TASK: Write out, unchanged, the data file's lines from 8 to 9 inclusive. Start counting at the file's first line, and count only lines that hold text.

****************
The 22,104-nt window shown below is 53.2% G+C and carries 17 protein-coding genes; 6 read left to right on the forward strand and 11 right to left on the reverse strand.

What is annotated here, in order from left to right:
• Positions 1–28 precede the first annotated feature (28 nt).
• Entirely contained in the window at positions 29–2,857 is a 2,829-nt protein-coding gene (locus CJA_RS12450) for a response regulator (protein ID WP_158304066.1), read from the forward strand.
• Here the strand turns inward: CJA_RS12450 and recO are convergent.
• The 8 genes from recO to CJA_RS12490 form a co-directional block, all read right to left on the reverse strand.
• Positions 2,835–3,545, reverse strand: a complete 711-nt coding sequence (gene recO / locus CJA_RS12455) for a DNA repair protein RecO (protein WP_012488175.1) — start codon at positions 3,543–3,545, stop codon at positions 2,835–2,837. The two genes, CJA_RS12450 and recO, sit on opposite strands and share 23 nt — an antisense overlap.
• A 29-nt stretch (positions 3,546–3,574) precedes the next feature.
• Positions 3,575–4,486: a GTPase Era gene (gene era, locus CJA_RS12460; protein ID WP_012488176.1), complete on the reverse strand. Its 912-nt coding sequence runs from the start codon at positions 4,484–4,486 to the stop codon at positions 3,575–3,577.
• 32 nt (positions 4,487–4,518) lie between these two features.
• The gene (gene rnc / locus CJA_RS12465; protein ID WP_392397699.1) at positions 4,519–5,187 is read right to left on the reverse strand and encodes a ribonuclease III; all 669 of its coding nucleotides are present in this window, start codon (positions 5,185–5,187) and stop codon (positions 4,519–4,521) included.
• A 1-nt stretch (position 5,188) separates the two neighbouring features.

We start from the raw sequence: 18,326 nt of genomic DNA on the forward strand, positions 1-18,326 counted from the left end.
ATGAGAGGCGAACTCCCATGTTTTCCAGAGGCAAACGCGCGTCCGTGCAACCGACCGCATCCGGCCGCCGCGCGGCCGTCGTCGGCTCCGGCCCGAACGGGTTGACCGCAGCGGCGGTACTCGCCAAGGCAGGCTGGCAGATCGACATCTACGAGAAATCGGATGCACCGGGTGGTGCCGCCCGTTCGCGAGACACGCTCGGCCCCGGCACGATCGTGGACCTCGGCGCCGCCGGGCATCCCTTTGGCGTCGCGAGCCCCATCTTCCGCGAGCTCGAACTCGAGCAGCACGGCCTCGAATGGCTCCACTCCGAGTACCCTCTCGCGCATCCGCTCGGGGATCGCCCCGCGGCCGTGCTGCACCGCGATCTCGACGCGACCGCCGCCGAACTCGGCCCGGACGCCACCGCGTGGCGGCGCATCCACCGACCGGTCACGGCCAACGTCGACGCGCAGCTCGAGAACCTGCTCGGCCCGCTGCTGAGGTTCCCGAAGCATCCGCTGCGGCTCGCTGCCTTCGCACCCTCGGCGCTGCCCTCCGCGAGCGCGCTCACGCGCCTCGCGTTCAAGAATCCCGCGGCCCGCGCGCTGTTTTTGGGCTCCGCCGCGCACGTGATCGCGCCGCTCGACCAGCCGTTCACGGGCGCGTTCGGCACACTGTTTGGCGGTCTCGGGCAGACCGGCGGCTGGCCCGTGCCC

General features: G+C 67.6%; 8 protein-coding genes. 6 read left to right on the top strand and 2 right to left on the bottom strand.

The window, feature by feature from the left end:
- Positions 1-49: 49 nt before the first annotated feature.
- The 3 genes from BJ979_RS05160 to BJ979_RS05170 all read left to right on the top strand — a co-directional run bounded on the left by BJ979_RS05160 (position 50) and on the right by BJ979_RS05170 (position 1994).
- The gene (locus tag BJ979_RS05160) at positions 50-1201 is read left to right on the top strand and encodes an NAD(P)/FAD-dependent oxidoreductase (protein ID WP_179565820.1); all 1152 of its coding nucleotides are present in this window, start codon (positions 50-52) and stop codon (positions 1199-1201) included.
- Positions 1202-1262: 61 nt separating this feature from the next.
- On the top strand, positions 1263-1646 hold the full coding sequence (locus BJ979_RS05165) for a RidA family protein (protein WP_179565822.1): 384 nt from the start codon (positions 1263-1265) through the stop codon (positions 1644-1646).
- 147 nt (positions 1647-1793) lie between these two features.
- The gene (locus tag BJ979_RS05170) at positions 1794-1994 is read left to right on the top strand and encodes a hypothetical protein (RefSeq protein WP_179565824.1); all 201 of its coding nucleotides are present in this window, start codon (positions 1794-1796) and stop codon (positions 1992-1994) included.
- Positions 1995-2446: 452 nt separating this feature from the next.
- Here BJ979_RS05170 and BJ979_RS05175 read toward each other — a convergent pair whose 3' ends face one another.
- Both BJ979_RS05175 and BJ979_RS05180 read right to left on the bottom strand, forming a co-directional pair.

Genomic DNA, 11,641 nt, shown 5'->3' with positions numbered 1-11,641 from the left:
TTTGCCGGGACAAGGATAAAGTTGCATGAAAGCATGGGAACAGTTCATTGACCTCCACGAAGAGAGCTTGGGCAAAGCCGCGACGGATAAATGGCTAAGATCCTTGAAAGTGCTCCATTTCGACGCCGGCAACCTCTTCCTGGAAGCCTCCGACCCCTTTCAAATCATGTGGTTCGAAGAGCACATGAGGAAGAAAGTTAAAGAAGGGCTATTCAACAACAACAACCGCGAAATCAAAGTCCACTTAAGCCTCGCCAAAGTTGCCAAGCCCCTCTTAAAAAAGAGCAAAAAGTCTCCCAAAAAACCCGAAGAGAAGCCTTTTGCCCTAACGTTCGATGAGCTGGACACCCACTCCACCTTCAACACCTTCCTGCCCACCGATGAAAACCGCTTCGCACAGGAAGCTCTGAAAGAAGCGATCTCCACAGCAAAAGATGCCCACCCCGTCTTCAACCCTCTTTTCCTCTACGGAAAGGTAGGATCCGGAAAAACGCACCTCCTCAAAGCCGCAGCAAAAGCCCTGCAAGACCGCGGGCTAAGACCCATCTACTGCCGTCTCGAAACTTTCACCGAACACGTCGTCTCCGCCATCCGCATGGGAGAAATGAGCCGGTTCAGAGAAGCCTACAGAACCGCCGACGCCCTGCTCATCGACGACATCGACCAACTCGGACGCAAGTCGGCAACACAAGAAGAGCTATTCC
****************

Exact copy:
• A 29-nt stretch (positions 3,546–3,574) precedes the next feature.
• Positions 3,575–4,486: a GTPase Era gene (gene era, locus CJA_RS12460; protein ID WP_012488176.1), complete on the reverse strand. Its 912-nt coding sequence runs from the start codon at positions 4,484–4,486 to the stop codon at positions 3,575–3,577.